If you’ve ever wondered why coffee is called “Joe”, you’re not alone.
It’s a common question and there are a few different theories out there. But the truth is, no one really knows for sure.
In this article, we’ll take a closer look at all theories related to how people started calling coffee “Joe” as well as how coffee actually got its name in the first place.
8 Theories About How “Joe” Became Synanomous of Coffee
These are all the possible theories that led to the now immensely popular way of referring to coffee as “Joe”:
1. The Josephus Daniels Theory
It is believed that coffee got the nickname “Joe” during World War II.
The story goes that naval personnel would nickname their morning cup “a cup of Joe” in reference to then-popular Secretary of the Navy Josephus Daniels.
He was the man who prohibited the use of alcohol on ships and naval bases. So what did sailors substitute alcohol with? That’s right – coffee!
And because it couldn’t provide the effects associated with booze they gave coffee the supposedly derogatory name “a cup of Joseph”, which then simply became the shortened “a cup of Joe”.
2. The Jamoke Theory
Another possible explanation is that earlier coffee that came about during the 1930s alias known as “Jamoke”, was replaced with a simplified and more convenient version in the form of “Joe”.
Jamoke itself is a combination of two words related to coffee – mocha (a coffee drink with chocolate and milk) and java (an island in Indonesia where dutch sailors began planting coffee beans).
3. The Joe Martinson Theory
It is thought that the term cup of joe came from the company’s early years
Locally (New York), coffee may have been called “Joe’s coffee” or a “cup of joe” as the company grew hence the founder’s name – Joe Martinson.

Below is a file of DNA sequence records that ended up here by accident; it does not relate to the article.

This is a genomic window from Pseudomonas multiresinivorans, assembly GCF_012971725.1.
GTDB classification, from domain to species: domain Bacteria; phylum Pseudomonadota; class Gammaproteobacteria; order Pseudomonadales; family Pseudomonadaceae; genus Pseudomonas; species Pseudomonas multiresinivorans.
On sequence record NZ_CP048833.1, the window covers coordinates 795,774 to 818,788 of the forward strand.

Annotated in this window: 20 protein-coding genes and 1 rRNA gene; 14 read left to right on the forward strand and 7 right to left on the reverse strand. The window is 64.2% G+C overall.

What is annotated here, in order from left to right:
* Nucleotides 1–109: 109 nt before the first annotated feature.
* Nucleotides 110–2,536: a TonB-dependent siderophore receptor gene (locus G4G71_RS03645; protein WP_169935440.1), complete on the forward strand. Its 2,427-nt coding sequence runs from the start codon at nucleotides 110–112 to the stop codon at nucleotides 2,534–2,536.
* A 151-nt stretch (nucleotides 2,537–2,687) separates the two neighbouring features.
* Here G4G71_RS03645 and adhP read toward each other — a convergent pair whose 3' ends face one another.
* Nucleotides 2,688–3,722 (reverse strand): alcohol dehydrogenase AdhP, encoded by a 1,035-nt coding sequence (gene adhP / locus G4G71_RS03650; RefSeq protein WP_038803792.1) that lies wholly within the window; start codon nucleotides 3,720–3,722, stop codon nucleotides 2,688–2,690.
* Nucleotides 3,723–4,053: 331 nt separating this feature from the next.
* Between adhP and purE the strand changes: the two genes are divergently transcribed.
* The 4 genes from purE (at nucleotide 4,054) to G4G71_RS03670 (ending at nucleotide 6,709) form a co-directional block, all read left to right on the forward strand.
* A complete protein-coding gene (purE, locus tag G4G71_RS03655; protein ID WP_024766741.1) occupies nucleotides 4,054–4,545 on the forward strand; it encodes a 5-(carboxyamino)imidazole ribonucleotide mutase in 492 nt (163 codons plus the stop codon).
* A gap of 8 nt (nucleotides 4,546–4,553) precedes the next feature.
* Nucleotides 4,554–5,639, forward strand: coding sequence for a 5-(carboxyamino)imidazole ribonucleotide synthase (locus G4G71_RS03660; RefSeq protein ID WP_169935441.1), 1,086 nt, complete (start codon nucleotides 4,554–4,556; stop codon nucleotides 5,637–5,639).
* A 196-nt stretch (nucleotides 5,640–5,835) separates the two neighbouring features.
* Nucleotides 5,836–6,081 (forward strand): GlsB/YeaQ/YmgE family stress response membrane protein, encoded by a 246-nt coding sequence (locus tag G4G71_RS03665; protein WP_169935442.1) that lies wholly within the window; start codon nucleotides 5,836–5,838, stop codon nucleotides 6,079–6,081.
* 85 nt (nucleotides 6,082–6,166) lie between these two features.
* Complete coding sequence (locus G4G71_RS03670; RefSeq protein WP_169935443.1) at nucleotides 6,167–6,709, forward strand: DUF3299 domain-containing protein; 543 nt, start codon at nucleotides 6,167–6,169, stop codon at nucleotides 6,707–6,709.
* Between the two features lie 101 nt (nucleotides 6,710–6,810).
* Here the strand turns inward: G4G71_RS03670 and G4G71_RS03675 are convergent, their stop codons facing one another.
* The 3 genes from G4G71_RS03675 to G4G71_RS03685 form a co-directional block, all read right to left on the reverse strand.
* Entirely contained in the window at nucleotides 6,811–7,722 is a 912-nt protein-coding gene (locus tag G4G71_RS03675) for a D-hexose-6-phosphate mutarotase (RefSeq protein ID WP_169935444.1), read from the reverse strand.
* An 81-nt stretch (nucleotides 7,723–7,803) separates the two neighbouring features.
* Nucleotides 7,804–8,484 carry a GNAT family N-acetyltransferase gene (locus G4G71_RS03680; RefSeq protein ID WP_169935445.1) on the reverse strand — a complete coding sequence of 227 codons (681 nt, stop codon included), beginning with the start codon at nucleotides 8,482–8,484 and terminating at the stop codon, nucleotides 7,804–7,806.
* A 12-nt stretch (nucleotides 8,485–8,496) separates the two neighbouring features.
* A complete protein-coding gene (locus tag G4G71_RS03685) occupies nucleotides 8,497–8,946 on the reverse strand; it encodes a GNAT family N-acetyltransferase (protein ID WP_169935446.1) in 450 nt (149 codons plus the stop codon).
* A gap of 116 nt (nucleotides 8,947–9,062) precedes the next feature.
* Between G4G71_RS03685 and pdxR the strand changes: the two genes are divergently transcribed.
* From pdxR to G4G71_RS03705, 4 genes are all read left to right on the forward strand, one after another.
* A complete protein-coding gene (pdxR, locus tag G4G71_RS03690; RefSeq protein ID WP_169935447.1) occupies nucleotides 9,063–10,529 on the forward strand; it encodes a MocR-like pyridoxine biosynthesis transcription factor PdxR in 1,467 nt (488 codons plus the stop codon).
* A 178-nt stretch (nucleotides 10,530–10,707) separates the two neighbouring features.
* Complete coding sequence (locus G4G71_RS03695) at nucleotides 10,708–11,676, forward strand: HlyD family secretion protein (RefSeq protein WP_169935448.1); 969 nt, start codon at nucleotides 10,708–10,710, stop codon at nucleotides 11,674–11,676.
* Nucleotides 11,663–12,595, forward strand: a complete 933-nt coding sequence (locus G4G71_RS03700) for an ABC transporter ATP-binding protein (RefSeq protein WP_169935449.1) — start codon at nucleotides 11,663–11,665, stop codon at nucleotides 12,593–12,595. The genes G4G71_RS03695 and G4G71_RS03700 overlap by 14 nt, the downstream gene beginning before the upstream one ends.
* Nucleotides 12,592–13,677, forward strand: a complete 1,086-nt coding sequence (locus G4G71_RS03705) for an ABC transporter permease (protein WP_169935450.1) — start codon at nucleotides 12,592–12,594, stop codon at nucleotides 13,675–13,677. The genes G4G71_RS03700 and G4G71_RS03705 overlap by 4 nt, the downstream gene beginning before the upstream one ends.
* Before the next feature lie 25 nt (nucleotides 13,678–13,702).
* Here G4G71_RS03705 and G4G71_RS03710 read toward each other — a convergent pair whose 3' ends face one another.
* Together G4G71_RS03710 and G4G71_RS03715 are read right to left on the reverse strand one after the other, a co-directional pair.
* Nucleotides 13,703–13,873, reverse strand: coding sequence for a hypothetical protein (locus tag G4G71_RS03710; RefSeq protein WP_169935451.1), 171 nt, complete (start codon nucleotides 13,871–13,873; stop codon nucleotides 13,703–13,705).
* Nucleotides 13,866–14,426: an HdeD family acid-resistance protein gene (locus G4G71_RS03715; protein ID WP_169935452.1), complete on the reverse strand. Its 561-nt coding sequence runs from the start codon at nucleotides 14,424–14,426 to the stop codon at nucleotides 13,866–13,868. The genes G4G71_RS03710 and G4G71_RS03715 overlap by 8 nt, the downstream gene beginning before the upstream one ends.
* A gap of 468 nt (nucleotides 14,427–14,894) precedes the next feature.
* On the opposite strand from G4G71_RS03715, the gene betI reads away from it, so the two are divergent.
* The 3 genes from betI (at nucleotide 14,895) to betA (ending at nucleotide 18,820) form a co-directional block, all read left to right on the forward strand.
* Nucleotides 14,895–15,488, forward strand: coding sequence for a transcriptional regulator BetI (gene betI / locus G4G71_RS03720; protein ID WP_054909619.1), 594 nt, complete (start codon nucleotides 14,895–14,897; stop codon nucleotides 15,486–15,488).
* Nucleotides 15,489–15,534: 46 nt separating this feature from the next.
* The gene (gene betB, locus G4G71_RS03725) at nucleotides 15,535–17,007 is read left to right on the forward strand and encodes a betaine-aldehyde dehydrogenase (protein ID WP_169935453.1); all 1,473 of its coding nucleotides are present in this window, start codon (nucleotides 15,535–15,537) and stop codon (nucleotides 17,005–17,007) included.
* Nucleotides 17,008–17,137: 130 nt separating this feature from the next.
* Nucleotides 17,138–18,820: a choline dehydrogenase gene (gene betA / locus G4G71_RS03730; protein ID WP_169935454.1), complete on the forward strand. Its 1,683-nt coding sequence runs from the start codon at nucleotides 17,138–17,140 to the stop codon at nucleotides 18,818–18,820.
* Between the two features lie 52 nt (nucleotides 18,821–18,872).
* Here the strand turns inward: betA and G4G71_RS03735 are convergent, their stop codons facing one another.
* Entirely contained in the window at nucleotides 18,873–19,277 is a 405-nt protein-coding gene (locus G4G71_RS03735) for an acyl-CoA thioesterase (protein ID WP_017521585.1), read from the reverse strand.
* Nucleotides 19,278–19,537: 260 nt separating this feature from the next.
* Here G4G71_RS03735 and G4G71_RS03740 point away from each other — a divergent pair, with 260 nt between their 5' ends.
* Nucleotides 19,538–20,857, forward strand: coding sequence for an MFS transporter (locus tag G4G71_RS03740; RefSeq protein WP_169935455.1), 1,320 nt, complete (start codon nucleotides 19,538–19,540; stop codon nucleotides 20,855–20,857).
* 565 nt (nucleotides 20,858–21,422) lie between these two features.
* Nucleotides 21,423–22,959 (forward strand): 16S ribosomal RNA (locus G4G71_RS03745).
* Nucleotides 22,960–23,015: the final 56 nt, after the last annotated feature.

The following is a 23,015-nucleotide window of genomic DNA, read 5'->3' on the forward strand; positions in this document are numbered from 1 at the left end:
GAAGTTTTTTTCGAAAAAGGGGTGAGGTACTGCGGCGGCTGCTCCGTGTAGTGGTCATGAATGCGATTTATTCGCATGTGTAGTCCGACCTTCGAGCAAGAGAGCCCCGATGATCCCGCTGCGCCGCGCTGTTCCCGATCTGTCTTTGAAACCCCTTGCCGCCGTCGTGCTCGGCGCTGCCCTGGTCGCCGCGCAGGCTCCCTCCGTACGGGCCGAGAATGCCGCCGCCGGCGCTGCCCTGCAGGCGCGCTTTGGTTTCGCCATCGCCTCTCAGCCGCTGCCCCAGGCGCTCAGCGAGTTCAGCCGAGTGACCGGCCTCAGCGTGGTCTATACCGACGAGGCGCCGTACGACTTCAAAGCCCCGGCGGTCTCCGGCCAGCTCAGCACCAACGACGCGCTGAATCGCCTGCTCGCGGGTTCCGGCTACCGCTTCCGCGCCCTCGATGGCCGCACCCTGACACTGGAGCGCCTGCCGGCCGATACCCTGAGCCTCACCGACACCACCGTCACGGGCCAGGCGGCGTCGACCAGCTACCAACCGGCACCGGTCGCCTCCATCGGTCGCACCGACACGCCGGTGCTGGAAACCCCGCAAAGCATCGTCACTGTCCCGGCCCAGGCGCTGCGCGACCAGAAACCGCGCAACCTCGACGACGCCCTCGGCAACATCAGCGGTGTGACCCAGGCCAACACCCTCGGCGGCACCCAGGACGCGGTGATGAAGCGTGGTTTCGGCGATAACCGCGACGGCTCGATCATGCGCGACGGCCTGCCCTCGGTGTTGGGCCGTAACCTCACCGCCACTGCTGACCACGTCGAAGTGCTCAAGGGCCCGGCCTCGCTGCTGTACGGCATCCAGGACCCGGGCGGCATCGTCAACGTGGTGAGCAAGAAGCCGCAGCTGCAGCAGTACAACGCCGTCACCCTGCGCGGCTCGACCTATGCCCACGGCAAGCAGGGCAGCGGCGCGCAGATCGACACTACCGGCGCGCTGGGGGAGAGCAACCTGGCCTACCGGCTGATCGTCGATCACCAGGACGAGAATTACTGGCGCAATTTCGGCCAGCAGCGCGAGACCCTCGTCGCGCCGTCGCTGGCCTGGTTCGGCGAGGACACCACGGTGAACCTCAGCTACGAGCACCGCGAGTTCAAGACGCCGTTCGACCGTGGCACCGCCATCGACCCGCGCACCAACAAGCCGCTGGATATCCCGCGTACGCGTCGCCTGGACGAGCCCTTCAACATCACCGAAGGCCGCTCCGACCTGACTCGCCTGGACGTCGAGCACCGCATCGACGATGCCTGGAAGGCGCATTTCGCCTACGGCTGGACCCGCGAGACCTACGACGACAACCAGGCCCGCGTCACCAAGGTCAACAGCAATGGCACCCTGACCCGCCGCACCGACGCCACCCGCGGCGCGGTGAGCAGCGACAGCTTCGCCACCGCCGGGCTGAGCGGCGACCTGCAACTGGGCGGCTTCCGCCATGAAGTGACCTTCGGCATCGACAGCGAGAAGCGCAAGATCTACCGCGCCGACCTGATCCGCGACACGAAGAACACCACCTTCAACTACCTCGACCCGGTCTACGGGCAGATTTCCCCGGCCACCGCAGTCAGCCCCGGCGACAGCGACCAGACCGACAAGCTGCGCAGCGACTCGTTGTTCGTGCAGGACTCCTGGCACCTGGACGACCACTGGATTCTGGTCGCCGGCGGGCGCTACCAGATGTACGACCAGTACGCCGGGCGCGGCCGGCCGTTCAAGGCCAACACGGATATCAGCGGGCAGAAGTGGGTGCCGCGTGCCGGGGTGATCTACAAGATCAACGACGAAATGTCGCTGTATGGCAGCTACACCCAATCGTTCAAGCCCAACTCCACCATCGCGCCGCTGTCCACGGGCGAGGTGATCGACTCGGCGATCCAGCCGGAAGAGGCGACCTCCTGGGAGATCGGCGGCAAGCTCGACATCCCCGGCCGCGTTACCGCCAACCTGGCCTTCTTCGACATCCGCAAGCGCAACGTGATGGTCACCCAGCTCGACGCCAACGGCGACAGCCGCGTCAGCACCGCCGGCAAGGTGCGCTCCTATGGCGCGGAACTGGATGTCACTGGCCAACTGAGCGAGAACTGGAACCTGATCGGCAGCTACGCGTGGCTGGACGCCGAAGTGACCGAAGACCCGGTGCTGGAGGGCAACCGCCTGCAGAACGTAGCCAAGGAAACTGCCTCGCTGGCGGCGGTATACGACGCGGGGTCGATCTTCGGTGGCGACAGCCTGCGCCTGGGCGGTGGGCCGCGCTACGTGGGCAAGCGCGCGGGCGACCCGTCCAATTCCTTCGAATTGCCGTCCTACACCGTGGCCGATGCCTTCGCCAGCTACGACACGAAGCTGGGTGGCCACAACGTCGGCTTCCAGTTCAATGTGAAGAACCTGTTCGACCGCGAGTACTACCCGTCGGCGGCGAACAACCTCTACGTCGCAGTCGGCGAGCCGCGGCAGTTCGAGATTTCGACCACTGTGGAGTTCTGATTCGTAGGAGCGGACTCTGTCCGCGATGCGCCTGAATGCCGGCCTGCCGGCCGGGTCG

4. The Joseph Fry Theory
Another theory is that coffee got its nickname from Joseph Fry, who invented instant coffee in 1853.
According to this theory, people started calling coffee “joe” because it was a convenient way to refer to Fry’s instant coffee.
5. The Joe Palooka Theory
It’s also thought that it comes from the 1930s comic strip Joe Palooka, in which the titular character was often seen drinking coffee.
6. The Joseph Duncan Theory
One story suggests that the term was coined by American sailors in the early 1800s who nicknamed their morning cup of coffee after Joseph Duncan, the first mate on their ship.
7. The Average Man’s Drink Theory
Another possibility is that it is derived from the term “average Joe” or ordinary man.
The idea is that this is done as a way to make coffee seem more relatable and down-to-earth for everyday people.
8. The New York City Advertising Executive Theory
Another theory goes that a New York City advertising executive was looking for a way to sell more coffee and came up with the catchy name “cup o’ joe.”
How Coffee Got Its Name
The first known reference to coffee as a beverage comes from the writings of the Spanish friar Bartolome de Las Casas in the early 1500s. The first reference to coffee as a drink is from a Turkish document written in 1550.
One theory behind the origin of the word coffee is that it comes from the Arabic word “qahwa”, meaning “beverage.” Another explanation is that the word derives from the Latin coepiscimus, meaning “to drink together.”
The word “coffee” also has Spanish roots. It comes from the word “café,” which means “coffee bean.”
The term “Joe” for coffee is thought to have originated in the early 1900s and as you now know there are a few theories about how it came to be.
Whatever its origins, the term “joe” is now used quite commonly in English vernacular and is considered perfectly acceptable terminology for coffee.
What do you think – will “Joe” continue to be used as a synonym for coffee? Or will it eventually be replaced by another term?
Let us know by leaving a comment below.
In the meantime, enjoy your cup o’ joe!
Did somebody say coffee? Two shots of espresso for me, thanks. Oh, nevermind – I’m Simon, nice to e-meet you, dear CoffeeLifior! I like to write, drink coffee and I believe in Jesus. Highly-caffeinated drinks are my thing, but you can occasionally see me sip on decaf (my wife never finishes her coffee). Speaking of which, I’m off to grab another cup of caffeinated goodness now, laters!